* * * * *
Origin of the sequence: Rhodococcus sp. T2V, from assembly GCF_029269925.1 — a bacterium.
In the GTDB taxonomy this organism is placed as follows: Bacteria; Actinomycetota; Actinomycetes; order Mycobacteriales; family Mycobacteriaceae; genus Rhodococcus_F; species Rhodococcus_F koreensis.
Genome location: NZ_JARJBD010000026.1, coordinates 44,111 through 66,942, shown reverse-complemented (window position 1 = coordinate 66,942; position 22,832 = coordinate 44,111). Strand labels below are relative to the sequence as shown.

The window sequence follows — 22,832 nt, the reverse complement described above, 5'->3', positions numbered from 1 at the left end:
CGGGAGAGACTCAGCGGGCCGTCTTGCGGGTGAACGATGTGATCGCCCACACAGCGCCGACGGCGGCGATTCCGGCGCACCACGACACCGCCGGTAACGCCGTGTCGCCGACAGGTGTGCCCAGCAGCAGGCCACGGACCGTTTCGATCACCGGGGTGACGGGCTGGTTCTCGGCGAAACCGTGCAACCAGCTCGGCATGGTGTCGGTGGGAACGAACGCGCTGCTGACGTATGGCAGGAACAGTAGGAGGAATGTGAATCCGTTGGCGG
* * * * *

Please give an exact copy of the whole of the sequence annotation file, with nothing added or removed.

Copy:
Origin of the sequence: Rhodococcus sp. T2V, from assembly GCF_029269925.1 — a bacterium.
In the GTDB taxonomy this organism is placed as follows: Bacteria; Actinomycetota; Actinomycetes; order Mycobacteriales; family Mycobacteriaceae; genus Rhodococcus_F; species Rhodococcus_F koreensis.
Genome location: NZ_JARJBD010000026.1, coordinates 44,111 through 66,942, shown reverse-complemented (window position 1 = coordinate 66,942; position 22,832 = coordinate 44,111). Strand labels below are relative to the sequence as shown.

The window sequence follows — 22,832 nt, the reverse complement described above, 5'->3', positions numbered from 1 at the left end:
CGGGAGAGACTCAGCGGGCCGTCTTGCGGGTGAACGATGTGATCGCCCACACAGCGCCGACGGCGGCGATTCCGGCGCACCACGACACCGCCGGTAACGCCGTGTCGCCGACAGGTGTGCCCAGCAGCAGGCCACGGACCGTTTCGATCACCGGGGTGACGGGCTGGTTCTCGGCGAAACCGTGCAACCAGCTCGGCATGGTGTCGGTGGGAACGAACGCGCTGCTGACGTATGGCAGGAACAGTAGGAGGAATGTGAATCCGTTGGCGG